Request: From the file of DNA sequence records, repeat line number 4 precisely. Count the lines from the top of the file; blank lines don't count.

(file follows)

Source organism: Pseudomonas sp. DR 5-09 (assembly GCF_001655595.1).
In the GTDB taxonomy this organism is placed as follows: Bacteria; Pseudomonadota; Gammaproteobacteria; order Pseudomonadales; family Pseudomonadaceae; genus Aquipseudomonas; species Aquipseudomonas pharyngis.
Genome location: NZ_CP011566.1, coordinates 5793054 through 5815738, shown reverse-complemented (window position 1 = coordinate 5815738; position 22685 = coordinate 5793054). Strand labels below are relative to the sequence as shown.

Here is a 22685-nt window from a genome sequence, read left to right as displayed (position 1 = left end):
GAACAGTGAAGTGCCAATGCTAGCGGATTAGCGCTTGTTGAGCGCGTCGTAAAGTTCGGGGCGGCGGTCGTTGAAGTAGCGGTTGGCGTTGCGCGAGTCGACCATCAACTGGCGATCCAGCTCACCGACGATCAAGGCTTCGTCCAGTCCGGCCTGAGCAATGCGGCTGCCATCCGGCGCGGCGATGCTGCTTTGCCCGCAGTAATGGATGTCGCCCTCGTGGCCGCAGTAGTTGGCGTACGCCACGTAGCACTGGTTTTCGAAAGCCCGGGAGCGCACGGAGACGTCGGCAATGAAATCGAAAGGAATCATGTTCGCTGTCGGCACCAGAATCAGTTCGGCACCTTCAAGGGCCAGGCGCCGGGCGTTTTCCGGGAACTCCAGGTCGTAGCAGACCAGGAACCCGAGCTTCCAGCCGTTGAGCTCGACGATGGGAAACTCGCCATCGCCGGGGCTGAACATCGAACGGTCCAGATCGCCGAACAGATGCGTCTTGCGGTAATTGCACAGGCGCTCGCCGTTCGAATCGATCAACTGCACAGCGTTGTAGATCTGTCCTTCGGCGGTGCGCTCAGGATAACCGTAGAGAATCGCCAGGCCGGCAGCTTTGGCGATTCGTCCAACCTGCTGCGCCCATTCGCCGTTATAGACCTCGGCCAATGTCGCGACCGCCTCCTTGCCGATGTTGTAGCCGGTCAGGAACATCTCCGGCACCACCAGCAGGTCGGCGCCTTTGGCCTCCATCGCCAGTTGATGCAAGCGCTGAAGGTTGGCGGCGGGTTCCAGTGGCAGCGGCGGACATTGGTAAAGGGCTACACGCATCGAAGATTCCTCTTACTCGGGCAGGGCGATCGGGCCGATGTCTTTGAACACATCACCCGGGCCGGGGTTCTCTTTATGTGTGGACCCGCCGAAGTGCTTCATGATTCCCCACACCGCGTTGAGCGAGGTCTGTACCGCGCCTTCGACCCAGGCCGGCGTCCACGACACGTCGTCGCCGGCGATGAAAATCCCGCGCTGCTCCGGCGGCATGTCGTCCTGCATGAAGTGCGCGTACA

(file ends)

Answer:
Here is a 22685-nt window from a genome sequence, read left to right as displayed (position 1 = left end):